Hi everyone. Refinement is a big part of TLA+. Pretty much all examples that I've seen of TLA+ refinement are of the following form:
Impl => Spec
where Impl is the specification of an implementation, and Spec is a higher-level specification. The intuition of this is that Impl must have a subset of Spec's behaviors in order to be true, i.e. Spec can "do more" and Impl can "do less."
My first question is, why don't I see the opposite statement being checked? That is:
Spec => Impl
Is this not also an acceptable correctness statement, even though it has different properties?
That's where my question about the relation to simulation comes in. Is it accurate to say that the first refinement shown here is equivalent to a backward simulation and the second is a forward simulation? If not, what are the differences?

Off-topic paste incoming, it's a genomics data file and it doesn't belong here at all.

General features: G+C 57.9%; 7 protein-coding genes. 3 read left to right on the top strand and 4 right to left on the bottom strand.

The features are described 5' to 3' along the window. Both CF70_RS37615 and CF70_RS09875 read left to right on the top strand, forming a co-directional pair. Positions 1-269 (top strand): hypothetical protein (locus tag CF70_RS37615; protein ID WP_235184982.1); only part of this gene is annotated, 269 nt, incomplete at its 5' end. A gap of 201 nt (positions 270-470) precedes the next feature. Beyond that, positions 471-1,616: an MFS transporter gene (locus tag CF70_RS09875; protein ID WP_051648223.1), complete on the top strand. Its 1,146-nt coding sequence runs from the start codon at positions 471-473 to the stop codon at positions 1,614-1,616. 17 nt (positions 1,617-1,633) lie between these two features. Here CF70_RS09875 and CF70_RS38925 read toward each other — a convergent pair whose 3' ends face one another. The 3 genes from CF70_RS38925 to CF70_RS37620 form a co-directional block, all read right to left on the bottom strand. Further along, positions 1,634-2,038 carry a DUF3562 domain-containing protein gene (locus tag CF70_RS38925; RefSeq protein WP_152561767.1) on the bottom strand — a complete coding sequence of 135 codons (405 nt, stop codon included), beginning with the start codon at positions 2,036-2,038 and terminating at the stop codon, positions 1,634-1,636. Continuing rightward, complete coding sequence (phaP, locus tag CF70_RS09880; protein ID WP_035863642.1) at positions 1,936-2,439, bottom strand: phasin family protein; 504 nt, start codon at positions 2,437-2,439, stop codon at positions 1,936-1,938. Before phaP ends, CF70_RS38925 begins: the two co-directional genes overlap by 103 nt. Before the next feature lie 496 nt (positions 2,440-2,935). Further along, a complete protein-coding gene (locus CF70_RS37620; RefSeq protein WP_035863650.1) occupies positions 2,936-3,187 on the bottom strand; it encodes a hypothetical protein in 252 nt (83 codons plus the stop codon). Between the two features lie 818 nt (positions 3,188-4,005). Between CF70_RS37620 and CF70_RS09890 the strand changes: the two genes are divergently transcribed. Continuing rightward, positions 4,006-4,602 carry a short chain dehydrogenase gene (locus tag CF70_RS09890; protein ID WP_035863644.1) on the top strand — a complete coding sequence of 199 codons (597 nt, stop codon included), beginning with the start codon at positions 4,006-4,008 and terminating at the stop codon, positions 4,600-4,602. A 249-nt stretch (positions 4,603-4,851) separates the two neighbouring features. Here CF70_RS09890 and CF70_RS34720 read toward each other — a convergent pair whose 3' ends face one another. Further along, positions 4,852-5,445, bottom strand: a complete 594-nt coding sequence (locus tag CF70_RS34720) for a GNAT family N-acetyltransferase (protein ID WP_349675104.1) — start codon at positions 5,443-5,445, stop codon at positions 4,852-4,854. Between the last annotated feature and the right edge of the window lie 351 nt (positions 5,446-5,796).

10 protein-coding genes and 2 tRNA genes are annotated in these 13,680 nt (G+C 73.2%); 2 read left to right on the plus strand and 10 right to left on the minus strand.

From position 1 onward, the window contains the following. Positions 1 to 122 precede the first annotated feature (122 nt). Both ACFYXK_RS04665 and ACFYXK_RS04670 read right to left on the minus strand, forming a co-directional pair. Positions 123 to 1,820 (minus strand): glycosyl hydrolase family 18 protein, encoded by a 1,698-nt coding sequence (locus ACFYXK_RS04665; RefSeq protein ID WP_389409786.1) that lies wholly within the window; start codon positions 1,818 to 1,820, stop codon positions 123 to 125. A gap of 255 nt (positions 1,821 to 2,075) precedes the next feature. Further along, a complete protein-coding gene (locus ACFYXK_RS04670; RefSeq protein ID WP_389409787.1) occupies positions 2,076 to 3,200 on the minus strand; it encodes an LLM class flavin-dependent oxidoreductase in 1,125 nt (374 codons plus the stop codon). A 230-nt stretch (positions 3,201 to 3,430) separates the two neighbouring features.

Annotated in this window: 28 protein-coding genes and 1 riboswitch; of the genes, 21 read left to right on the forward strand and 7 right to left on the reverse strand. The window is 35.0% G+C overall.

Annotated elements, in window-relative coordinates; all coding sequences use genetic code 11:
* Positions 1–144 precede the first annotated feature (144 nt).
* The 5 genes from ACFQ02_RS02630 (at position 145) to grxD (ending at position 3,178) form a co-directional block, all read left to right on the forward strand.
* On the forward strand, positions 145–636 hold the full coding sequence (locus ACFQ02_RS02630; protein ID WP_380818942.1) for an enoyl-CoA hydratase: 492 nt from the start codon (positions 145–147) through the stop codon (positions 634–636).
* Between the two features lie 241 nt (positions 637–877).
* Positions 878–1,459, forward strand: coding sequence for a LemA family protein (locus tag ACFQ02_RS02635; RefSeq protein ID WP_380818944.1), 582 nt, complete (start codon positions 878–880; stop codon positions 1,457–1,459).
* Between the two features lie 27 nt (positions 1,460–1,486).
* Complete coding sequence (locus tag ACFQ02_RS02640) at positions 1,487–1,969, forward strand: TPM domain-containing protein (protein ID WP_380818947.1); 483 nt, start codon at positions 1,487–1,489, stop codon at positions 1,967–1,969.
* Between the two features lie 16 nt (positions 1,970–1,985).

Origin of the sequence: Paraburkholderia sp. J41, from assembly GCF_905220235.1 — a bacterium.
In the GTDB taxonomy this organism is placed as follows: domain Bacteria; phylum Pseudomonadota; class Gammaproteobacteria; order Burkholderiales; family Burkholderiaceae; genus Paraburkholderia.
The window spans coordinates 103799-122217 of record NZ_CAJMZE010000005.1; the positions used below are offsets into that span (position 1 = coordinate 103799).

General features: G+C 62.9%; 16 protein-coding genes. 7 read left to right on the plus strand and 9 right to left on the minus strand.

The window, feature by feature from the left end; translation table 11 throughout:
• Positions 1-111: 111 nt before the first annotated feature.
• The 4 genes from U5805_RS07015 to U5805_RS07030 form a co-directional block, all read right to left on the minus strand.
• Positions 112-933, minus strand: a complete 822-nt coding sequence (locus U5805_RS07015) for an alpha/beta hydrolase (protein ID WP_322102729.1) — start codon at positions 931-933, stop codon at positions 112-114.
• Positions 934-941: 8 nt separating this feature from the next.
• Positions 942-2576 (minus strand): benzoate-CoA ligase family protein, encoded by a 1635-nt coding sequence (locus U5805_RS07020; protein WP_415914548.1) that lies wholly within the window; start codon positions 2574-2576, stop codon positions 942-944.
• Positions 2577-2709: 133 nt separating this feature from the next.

For background, the reason I've become curious to understand this better is that I've been reading and re-reading A formally verified compiler back-end
, the paper about proving compiler correctness in CompCert. While the verification of CompCert doesn't use TLA+, and that might lead to a difference in terminology, in the paper they equate backward simulation to refinement. To verify the compiler, however, they chose to prove forward simulation, which has me wondering why we don't prove more TLA+ specifications via Spec => Impl.
Most of all I'm just looking for a clarification of terminology and some deeper intuition about refinement and simulation. Thanks for any responses.
- Alex Weisberger